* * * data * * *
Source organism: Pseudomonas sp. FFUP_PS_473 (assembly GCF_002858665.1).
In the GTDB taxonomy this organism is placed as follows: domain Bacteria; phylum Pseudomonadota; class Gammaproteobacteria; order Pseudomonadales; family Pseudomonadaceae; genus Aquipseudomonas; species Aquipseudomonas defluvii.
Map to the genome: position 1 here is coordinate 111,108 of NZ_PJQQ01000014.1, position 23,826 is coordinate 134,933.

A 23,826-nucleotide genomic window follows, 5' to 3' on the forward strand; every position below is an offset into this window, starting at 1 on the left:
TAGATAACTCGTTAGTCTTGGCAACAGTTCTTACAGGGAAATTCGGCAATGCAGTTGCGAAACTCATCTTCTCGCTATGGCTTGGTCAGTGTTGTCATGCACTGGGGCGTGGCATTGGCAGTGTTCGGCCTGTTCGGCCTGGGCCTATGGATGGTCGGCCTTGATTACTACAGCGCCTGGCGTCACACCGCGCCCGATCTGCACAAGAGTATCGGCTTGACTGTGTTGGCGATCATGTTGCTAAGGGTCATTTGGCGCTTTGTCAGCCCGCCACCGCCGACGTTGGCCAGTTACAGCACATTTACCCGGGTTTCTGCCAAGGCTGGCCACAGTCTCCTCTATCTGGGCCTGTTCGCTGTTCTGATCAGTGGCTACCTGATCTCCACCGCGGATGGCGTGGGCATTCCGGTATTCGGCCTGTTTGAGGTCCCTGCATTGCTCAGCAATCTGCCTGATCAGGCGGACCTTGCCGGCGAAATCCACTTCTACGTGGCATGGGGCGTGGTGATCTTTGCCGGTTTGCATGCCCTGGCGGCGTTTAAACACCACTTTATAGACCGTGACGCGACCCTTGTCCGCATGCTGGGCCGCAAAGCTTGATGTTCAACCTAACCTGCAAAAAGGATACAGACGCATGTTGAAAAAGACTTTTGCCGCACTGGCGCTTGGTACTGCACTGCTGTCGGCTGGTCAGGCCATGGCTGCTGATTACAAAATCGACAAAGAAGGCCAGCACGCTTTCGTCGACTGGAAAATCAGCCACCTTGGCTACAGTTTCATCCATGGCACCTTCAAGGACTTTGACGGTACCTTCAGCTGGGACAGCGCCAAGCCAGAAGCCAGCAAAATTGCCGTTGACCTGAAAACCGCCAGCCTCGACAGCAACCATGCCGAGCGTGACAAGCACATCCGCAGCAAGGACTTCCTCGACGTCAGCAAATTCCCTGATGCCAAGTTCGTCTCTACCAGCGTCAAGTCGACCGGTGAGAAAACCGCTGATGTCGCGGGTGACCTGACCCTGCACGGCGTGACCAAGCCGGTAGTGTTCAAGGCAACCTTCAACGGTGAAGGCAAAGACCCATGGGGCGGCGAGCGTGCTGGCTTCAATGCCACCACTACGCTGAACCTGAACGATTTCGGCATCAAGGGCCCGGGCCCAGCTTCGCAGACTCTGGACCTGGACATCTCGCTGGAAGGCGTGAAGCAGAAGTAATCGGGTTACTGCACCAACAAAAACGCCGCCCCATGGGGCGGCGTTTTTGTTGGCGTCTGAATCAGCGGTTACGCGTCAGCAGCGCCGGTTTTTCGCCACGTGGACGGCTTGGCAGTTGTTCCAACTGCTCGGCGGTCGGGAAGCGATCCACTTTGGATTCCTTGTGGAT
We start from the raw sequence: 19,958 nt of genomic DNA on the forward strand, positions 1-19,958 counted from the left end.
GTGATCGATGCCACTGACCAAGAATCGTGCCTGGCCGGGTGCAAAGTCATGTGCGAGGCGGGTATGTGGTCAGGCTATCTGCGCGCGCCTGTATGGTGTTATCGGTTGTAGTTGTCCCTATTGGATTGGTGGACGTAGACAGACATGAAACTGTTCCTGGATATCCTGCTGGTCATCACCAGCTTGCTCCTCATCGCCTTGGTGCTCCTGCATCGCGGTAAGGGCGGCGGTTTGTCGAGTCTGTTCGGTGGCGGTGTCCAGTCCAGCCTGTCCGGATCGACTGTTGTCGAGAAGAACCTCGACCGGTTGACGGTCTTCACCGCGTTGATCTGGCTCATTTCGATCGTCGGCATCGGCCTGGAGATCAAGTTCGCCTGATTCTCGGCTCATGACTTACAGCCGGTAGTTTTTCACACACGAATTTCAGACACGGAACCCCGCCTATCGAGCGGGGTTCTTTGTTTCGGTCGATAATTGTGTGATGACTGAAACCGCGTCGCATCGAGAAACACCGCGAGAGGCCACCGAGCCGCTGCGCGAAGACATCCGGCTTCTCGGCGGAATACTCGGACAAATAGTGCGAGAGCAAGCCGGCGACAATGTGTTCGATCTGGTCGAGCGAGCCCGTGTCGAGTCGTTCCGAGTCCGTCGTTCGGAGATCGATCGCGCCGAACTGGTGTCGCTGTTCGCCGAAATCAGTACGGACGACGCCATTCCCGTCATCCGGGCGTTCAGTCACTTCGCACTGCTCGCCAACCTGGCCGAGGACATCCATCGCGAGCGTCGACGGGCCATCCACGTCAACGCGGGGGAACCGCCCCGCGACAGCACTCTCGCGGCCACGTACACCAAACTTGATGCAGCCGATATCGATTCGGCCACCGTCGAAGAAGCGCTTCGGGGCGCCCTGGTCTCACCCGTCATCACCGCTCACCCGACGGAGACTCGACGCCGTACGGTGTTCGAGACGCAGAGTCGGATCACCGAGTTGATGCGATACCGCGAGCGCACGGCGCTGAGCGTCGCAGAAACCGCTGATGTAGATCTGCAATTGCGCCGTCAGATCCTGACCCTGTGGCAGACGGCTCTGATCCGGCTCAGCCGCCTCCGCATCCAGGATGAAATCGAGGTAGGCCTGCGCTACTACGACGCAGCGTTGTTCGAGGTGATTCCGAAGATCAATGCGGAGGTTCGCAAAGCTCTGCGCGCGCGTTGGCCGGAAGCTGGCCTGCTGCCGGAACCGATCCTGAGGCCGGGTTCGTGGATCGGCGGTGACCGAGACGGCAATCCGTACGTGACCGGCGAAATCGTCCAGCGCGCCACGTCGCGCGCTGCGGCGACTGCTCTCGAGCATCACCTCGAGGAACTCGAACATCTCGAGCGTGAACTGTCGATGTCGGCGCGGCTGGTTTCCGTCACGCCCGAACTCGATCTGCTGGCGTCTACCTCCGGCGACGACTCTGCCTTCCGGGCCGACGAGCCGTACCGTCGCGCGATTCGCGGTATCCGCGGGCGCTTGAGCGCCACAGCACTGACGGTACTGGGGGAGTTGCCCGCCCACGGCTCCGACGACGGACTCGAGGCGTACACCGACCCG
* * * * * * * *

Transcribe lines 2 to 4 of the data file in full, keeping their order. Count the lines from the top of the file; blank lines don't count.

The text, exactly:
In the GTDB taxonomy this organism is placed as follows: domain Bacteria; phylum Pseudomonadota; class Gammaproteobacteria; order Pseudomonadales; family Pseudomonadaceae; genus Aquipseudomonas; species Aquipseudomonas defluvii.
Map to the genome: position 1 here is coordinate 111,108 of NZ_PJQQ01000014.1, position 23,826 is coordinate 134,933.

A 23,826-nucleotide genomic window follows, 5' to 3' on the forward strand; every position below is an offset into this window, starting at 1 on the left: